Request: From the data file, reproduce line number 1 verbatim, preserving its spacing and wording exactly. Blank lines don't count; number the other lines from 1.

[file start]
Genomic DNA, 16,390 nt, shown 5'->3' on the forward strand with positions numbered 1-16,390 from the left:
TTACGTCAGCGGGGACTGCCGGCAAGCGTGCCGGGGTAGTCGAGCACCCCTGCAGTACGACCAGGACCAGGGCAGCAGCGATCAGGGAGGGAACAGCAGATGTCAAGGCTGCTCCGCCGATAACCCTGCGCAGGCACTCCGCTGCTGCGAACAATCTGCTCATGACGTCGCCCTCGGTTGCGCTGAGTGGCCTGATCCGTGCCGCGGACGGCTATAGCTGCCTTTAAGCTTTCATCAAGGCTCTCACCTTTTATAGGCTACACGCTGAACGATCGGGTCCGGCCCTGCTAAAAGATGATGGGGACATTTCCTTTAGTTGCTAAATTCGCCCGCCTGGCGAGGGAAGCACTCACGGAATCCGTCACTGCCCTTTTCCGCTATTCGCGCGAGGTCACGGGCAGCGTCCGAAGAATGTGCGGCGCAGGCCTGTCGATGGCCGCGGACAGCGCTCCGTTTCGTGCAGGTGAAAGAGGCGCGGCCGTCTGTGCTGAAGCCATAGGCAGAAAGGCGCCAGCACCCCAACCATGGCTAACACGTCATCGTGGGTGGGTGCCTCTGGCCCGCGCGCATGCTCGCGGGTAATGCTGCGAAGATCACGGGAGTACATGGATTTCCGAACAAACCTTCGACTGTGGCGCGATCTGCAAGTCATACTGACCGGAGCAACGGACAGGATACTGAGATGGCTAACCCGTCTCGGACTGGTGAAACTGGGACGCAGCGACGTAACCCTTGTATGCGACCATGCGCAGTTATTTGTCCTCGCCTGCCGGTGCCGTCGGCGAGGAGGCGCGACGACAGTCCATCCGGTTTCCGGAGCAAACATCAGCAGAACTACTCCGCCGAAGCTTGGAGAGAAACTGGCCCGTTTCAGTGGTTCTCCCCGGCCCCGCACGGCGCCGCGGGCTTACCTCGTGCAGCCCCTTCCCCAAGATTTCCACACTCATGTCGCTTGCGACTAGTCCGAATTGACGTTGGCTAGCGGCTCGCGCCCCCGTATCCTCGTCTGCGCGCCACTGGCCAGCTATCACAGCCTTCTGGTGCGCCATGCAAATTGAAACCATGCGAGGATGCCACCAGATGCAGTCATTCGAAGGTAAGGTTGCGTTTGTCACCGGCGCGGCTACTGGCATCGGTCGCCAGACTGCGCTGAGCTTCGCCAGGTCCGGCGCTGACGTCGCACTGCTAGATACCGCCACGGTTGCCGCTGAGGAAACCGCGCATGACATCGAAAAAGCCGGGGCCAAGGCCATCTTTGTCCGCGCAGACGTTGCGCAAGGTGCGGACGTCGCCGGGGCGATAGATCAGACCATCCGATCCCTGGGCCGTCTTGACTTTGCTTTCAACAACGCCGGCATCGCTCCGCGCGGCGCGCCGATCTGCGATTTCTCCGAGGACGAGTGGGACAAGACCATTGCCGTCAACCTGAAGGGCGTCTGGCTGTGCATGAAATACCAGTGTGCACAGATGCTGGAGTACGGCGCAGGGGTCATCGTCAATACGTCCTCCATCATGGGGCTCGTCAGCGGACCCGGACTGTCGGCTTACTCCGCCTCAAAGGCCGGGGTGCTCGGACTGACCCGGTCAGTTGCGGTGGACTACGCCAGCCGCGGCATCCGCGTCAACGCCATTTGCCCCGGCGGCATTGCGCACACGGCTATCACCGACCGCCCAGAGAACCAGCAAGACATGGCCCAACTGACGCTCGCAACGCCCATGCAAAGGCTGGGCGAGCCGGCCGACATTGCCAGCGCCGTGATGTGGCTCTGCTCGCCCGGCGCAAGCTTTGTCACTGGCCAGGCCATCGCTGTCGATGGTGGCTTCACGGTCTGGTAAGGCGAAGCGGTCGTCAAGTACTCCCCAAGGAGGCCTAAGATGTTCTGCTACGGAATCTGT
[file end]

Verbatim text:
Genomic DNA, 16,390 nt, shown 5'->3' on the forward strand with positions numbered 1-16,390 from the left: